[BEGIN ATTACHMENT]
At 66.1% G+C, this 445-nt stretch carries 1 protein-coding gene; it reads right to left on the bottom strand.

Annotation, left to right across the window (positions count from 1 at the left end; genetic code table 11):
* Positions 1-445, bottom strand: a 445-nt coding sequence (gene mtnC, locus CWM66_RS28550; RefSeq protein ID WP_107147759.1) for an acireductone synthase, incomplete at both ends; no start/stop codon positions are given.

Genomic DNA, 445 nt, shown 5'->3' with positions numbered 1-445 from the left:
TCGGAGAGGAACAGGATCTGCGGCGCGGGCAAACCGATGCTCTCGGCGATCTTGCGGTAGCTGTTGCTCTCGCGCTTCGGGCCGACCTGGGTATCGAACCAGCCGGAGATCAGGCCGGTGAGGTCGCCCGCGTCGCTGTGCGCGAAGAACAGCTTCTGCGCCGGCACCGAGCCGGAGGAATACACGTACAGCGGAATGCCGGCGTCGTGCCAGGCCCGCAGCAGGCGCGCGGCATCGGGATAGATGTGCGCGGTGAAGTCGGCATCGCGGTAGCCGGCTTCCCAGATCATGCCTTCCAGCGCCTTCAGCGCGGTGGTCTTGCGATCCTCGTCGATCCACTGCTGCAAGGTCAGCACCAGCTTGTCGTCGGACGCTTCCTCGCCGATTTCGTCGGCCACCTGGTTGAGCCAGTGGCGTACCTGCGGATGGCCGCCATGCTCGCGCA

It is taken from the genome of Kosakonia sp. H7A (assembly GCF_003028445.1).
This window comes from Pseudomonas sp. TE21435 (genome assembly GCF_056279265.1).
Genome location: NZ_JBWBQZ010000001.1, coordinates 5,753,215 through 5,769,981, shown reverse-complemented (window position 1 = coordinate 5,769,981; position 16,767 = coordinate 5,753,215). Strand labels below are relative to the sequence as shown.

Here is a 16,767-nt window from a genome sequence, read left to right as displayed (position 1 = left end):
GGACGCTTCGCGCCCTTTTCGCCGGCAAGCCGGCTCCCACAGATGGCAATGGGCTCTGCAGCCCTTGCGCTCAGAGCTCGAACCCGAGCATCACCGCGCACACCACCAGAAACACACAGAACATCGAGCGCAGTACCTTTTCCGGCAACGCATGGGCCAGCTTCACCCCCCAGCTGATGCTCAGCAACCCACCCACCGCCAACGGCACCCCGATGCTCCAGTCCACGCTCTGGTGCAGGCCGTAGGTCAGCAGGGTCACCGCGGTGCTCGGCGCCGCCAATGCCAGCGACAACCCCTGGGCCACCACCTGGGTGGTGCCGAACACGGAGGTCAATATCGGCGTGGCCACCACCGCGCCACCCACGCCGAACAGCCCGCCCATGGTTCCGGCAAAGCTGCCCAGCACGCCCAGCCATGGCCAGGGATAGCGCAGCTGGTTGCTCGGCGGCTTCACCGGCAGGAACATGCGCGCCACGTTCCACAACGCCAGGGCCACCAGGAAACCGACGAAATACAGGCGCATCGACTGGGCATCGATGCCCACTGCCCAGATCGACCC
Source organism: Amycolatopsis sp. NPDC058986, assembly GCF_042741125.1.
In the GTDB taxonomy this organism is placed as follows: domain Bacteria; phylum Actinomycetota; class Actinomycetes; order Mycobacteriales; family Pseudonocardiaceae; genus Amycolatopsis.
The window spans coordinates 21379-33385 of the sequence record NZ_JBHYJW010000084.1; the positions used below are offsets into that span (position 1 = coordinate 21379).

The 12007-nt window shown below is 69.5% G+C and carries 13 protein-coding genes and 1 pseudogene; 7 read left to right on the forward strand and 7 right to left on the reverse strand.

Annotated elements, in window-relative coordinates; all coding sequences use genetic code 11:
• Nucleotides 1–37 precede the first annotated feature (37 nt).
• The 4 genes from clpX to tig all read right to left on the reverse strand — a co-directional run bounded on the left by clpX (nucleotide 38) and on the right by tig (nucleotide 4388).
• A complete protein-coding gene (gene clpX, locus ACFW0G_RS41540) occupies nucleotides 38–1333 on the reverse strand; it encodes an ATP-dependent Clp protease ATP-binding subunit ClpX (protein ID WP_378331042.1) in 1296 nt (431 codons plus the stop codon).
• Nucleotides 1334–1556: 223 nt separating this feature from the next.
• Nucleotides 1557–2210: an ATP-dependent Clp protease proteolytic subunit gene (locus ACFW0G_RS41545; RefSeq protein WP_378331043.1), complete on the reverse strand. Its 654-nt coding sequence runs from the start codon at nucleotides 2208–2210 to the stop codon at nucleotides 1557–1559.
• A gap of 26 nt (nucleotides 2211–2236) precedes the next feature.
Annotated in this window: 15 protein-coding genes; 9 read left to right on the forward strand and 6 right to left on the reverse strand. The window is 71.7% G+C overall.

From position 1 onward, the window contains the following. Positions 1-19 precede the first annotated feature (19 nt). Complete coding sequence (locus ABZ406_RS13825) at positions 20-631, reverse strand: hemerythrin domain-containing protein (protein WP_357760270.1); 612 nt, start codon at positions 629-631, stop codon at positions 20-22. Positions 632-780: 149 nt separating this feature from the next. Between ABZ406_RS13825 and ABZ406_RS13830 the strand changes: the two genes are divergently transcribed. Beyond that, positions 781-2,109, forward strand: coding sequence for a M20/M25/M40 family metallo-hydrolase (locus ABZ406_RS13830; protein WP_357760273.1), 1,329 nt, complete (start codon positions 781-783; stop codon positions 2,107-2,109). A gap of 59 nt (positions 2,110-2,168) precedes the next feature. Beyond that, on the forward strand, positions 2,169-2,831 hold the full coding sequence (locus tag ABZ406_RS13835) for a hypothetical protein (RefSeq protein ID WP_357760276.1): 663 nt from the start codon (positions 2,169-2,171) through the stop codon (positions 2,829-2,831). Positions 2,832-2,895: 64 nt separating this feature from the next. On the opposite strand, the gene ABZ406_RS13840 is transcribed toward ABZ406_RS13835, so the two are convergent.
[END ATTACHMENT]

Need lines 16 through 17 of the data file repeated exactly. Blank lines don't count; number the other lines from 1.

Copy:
• Nucleotides 1–37 precede the first annotated feature (37 nt).
• The 4 genes from clpX to tig all read right to left on the reverse strand — a co-directional run bounded on the left by clpX (nucleotide 38) and on the right by tig (nucleotide 4388).